A common challenge in radiomics is to define a non-redundant set of imaging biomarkers from the vast amount of extracted features. An investigation by Parmar et al. examined the role of consensus clustering in reducing redundant features into a few robust and compact feature clusters. Upon analysis of features extracted from pre-treatment CT images from four independent lung and head and neck cancer cohorts (878 patients total), they showed that lung and head and neck radiomic clusters are significantly associated with patient survival and tumor stage. In addition to demonstrating prognostic value to clinical endpoints, their results revealed that clustering and the prognostic radiomic features are cancer specific (35).
Machine-learning methods have also been investigated for prognostic value as biomarkers for head and neck cancers. From two independent head and neck cohorts totaling 196 patients, Parmar et al. investigated 13 feature selection methods and 11 machine-learning classification methods chosen for simplicity, efficiency, and popularity in the literature. Specifically, they identified three classifiers and feature selection methods that demonstrated high performance and stability for predicting 3-year OS in head and neck cancer, suggesting that these machine learning methods should be the starting point for radiomics-based prognostic analyses due to their consistency. Identifying optimal machine-learning methods for radiomic analysis is a prerequisite to the development of a robust, clinically-applicable radiomic workflow. These findings provide valuable information for methodology selection in future radiomics investigations. Such methods could allow for improvements in cancer biomarker identification and personalized medicine in oncology (36).
In addition to CT, applying radiomics for prognostic and/or predictive purposes for head and neck cancer has been investigated in the PET, MR, and histopathologic imaging modalities as well. For example, one study by El Naqa et al. examined shape and textural features as well as intensity volume histogram metrics extracted from pre-treatment PET images on nine head and neck cancer patients. Using the highest predictive features, they were able to construct a two-metric LR model predicting OS with an AUC of 1.0 (20). In addition, certain studies aim to predict p53 status, as a positive status is associated with poor prognosis in certain subsets of HNSCC patients (39-41). Dang et al. demonstrated that MRI texture analysis could predict p53 status in oropharyngeal squamous cell carcinoma with 81.3% accuracy (P<0.05). In a retrospective study of 16 patients, they identified and incorporated seven significant texture features into a predictive model. The variables featured significantly were those derived from post-gadolinium T1W1, T2W1, and ADC map, noted to be possibly due to differences in vascularity between p53(+) versus p53(−) status (38). In addition to PET and MR imaging, histopathological imaging coupled with textural analysis has demonstrated prognostic potential as well. For instance, a study of 53 cases of HNSCC was characterized by quantitative histologic texture analysis by generating a 2D planar tessellation of the tumor and then analyzing the reconstructed image using spatial statistics. Ultimately, mean nuclear area was found to be significant predictor of lymph node metastasis (42).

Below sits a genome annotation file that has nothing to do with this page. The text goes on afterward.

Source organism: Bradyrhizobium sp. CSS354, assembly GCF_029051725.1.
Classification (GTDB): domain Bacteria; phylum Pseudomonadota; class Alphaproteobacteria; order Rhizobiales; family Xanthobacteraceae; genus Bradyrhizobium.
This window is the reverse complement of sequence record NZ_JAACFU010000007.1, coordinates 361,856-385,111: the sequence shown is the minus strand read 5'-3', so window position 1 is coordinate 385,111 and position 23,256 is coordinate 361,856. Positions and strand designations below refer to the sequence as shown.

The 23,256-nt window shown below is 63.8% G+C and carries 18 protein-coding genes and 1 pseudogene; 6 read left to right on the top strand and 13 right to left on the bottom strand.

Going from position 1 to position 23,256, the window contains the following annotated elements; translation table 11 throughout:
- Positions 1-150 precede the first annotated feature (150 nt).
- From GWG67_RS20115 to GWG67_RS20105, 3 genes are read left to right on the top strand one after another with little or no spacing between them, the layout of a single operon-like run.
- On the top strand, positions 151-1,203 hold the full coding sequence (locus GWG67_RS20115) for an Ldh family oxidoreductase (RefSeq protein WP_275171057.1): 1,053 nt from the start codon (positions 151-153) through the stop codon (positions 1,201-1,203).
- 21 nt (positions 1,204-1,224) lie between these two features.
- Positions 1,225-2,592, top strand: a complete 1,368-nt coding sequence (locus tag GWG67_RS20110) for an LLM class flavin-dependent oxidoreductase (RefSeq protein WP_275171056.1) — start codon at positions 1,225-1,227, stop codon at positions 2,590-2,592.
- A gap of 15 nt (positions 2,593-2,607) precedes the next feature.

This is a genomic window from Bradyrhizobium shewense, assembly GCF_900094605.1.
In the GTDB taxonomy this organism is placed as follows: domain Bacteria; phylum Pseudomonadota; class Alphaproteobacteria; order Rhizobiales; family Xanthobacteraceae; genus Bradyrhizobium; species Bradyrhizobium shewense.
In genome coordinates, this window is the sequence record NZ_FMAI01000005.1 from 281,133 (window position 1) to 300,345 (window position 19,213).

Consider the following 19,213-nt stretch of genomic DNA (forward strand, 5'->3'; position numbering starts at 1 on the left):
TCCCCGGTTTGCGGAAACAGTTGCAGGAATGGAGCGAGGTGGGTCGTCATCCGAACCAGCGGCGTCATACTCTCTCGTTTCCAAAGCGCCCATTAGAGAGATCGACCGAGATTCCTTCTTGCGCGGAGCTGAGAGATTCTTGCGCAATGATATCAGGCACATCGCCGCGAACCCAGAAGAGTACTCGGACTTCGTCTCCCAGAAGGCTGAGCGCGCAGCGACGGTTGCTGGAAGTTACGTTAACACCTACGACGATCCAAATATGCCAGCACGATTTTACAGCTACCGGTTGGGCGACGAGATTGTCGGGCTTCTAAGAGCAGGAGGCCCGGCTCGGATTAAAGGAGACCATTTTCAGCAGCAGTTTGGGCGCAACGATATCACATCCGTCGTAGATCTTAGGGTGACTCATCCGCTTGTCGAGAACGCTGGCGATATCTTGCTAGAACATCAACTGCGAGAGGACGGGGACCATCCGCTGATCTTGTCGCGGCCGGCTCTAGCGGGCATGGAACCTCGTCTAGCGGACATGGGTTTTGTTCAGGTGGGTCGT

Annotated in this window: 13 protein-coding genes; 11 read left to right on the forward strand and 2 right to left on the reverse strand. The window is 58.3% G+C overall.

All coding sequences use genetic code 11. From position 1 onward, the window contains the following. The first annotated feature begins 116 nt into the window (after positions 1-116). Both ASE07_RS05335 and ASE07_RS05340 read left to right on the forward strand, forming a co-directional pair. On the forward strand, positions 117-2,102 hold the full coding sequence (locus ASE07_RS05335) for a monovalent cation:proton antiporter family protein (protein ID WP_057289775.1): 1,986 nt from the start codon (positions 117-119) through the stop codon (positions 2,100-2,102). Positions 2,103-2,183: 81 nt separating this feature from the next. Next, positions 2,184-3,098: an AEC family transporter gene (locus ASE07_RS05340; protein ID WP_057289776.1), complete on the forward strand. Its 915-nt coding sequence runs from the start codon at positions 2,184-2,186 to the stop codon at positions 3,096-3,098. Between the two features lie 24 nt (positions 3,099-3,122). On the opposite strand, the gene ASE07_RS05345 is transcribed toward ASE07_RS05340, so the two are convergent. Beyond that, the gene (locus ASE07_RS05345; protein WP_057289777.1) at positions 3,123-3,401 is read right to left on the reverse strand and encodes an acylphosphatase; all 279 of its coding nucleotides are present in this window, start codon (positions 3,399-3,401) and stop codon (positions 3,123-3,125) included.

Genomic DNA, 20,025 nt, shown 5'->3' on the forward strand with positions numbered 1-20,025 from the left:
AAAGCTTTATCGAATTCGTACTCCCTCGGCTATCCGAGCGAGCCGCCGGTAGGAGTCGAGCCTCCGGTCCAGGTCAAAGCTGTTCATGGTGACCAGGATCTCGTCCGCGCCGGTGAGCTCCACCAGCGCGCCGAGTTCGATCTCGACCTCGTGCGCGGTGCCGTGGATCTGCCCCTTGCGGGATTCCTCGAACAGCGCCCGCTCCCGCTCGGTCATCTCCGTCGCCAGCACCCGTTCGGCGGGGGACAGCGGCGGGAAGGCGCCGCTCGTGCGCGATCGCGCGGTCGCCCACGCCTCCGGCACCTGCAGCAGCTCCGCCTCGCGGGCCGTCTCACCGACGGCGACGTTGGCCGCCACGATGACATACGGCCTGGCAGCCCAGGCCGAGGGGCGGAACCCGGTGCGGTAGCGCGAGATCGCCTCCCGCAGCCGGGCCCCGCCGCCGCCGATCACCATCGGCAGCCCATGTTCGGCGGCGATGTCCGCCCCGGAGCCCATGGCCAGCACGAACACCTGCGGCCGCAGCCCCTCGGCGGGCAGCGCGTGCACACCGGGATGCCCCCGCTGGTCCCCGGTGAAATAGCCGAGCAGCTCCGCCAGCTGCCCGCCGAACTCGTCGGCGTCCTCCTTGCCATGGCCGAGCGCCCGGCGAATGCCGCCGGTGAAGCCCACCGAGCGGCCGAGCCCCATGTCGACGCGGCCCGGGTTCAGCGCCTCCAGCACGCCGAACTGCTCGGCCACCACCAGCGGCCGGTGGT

Radiomics for longitudinal monitoring of therapy response in non-tumor tissues
Several groups have compiled data indicative of the potential capacity for radiomics/texture techniques to afford longitudinal monitoring of tumor response. However, in addition to tumor imaging, the same approaches can readily be utilized to detect normal tissue physiologic alteration (Table 3). This is particularly beneficial for head and neck cancers, which exhibit significant anatomical changes with radiotherapy doses delivered to functional normal tissues. As an instance of this application, texture analysis has been applied to CT images to assess change in parotid gland structure during radiotherapy. In this study, a general decrease in parotid tissue complexity and heterogeneity was observed at different time points of radiotherapy. Also, volume and mean intensity variation were found to be correlated with pre-treatment dosimetric parameters, suggesting a relationship between dose plan and structural variation estimated after radiotherapy (44). The same group further investigated whether early variations of textural parameters [i.e., mean intensity and fractal dimension (FD)] could predict parotid shrinkage at the end of treatment. The study examined textural parameters extracted from CT images of 42 parotids of 21 nasopharyngeal cancer patients treated with IMRT. Using discriminant analysis based on volume and fractal dimensionality, they were able to predict final parotid shrinkage with 71.4% accuracy (43).
Unmet challenges for head and neck cancer radiomics